# Flipping a coin using Python answers - 5

We have written an algorithm describing an experiment for flipping a coin.

**Q1.** You can copy this code into Python and run it.

**import random**

**headCount = 0****galleyCount = 0**

**print('Welcome\n')****flips=int(input('How many times do you want to flip the coin? >>> '))**

**for cointoss in range(flips):**** flip = random.randrange(1,3)**** if flip == 1:**** headCount = headCount + 1**** if flip == 2:**** galleyCount = galleyCount + 1**

**print('\nTotal number of heads:',headCount)****print('Total number of galleys:',galleyCount)**

**input('\nPress <ENTER> to quit >>> ')**

**Q2.** The program imports the random module.

We then initialise the variables we need.

We print out a welcome message - note the \n which forces the cursor to go to the next line.

We input the number of times to flip the coin, converting it from a text value to an integer and storing it in flips.

We then flip the coin however many times requested.

random.randrange(1,3) produces a random number starting at 1 and up to but not including 3.

If it's a 1, we increase the head counter. If it's a 2, we increase the gallery counter.

We then prin the results and wait until ENTER is pressed, before exiting the program.**Q3 - Q4 **Results should be about 50 - 50. The point here is the amount of time the computer is saving us!**Q5.** You can copy this code into Python and run it.

**import random**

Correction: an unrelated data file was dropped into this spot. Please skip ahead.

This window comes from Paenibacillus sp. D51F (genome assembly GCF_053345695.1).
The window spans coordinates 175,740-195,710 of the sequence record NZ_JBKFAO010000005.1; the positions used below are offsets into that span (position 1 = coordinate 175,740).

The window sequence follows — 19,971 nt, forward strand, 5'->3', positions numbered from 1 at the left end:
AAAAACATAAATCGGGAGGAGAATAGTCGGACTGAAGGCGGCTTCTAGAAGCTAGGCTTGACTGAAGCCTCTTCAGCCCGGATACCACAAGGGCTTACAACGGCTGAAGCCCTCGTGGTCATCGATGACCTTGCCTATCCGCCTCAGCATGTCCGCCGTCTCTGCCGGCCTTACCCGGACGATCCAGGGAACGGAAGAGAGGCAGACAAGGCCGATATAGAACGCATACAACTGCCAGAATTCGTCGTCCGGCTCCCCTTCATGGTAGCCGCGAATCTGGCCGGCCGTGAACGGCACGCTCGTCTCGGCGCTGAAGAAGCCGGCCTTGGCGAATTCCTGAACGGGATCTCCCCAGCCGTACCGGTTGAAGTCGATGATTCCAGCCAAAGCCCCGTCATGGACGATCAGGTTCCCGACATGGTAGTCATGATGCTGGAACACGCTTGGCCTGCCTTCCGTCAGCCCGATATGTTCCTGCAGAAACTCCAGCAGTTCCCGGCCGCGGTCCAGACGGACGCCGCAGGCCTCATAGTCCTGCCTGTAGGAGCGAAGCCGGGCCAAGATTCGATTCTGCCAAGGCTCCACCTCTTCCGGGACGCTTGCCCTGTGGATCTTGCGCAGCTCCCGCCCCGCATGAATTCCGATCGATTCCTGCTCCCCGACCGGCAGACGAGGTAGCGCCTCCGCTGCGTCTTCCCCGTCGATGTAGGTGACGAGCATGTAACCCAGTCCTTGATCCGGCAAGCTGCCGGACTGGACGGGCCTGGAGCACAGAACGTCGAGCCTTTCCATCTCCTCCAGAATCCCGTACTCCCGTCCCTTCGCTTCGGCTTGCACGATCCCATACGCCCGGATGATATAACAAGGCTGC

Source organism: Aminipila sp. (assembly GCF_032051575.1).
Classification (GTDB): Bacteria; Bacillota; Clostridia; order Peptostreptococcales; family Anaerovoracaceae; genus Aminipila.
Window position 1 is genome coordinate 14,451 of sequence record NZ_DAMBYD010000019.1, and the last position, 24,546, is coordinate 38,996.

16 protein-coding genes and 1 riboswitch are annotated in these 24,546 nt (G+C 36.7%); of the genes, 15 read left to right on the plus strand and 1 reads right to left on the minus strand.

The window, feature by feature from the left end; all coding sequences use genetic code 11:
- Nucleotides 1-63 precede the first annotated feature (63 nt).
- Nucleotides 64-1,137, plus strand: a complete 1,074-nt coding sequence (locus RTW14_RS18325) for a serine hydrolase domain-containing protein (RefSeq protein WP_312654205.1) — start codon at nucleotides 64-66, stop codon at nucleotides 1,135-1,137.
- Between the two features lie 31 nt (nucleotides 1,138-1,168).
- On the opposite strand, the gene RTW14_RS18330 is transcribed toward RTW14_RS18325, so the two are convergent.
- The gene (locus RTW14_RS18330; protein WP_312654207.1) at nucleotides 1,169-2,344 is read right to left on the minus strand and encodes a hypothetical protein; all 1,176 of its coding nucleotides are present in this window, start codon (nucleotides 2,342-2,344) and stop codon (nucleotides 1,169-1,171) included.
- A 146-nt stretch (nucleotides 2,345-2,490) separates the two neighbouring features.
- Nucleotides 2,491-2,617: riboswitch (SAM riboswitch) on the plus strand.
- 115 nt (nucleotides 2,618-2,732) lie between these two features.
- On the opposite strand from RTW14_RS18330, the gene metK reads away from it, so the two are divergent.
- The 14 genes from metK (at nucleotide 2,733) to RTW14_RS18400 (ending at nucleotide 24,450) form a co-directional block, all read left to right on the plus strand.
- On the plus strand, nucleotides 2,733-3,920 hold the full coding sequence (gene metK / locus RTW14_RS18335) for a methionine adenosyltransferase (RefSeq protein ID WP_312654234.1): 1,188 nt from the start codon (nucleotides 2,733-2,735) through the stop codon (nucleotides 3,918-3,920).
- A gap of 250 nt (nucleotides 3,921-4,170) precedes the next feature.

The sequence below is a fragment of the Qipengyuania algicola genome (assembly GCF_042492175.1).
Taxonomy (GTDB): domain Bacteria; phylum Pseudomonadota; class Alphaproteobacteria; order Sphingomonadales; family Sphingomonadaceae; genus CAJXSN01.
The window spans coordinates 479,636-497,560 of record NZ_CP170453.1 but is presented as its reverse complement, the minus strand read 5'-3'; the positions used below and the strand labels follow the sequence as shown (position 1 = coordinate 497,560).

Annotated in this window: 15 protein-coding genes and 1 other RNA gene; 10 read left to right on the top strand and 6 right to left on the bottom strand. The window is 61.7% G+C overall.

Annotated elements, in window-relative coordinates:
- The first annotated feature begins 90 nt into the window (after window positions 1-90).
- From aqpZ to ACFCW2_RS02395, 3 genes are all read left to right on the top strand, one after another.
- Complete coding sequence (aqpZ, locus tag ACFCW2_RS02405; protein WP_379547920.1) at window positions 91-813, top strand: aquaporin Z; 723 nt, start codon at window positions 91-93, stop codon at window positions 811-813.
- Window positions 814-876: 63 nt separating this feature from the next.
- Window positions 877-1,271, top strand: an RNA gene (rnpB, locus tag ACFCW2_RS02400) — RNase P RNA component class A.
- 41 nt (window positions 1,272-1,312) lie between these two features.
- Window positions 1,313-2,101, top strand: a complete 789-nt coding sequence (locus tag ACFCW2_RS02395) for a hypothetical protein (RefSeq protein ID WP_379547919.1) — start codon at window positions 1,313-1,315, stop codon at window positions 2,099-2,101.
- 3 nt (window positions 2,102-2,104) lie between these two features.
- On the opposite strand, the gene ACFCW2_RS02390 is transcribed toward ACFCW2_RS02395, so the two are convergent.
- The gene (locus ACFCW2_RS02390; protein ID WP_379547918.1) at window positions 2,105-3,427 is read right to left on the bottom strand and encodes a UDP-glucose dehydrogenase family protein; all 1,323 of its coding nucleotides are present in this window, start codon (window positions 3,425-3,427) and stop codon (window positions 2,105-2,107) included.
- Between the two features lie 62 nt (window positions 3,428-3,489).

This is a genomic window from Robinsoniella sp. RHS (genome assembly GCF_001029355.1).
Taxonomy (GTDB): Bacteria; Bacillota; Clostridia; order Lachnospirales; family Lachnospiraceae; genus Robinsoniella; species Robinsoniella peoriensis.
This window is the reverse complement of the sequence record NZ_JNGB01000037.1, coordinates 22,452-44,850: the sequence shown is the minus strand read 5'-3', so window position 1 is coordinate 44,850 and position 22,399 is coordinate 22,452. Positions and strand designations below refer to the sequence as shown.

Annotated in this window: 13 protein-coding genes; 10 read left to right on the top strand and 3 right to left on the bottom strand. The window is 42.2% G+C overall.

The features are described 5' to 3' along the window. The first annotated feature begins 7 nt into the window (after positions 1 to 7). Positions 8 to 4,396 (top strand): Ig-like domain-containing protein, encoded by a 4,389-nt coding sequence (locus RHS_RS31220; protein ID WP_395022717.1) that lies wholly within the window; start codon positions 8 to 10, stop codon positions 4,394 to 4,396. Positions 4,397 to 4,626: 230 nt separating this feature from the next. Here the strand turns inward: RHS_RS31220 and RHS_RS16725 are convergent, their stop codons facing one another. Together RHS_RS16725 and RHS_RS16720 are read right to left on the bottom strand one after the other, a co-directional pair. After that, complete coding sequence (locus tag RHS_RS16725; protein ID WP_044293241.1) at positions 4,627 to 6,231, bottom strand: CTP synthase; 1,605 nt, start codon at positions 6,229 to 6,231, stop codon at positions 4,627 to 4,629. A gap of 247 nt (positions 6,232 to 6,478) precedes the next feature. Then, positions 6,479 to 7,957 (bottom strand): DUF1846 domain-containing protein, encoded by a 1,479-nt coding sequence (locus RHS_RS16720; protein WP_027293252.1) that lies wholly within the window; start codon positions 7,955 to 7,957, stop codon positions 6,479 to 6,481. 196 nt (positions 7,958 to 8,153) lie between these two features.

**print('Welcome\n')****flips=int(input('How many times do you want to flip the coin? >>> '))****experiment=int(input('How many times do you want to run the experiment? >>> '))**

**for times in range(experiment):**** headCount = 0**** galleyCount = 0**** for cointoss in range(flips):**** flip = random.randrange(1,3)**** if flip == 1:**** headCount = headCount + 1**** if flip == 2:**** galleyCount = galleyCount + 1**

** print('\nExperiment number',times+1)**** print('Total number of heads:',headCount)**** print('Total number of galleys:',galleyCount)**

**input('\nPress <ENTER> to quit >>> ')**

**Extension work**

You can copy this code for a dice model into Python and run it. The important thing here is to ensure that students write out an algorithm first.

**import random**

**print('Welcome\n')****rolls=int(input('How many times do you want to roll the dice? >>> '))****experiment=int(input('How many times do you want to run the experiment? >>> '))**

**for times in range(experiment):**

** oneCount = 0**** twoCount = 0**** threeCount = 0**** fourCount = 0**** fiveCount = 0**** sixCount = 0**

** for diceroll in range(rolls):**** roll = random.randrange(1,7)**** if roll == 1:**** oneCount = oneCount + 1**** if roll == 2:**** twoCount = twoCount + 1**

**if roll == 3:**

**threeCount = threeCount + 1****if roll == 4:**

**fourCount = fourCount + 1****if roll == 5:**

**fiveCount = fiveCount + 1****if roll == 6:**

**sixCount = sixCount + 1**

**print('\nExperiment number',times+1)**

**print('Total number of ones:',oneCount)**

**print('Total number of twos:',twoCount)**

**print('Total number of threes:',threeCount)**

**print('Total number of fours:',fourCount)**

**print('Total number of fives:',fiveCount)**

**print('Total number of sixs:',sixCount)****input('\nPress <ENTER> to quit >>> ')**

Our model is a reasonably good one. Students could be asked to investigate how 'random' the random numbers being generated by the random module actually are. The output could usefully be represented as a diagram, although that is beyond the scope of this work. It is important that students start to write algorithms describing problems and solutions accurately, and test thoroughly their programs with a range of data by predicting before running the code the expected outcomes. Depending upon where the students are with their Python programming, you could ask some students to modify their program so that it rolls two dice, adds up the score and keeps track of the number of times each total happens. This will produce much more interesting data than a single dice roll.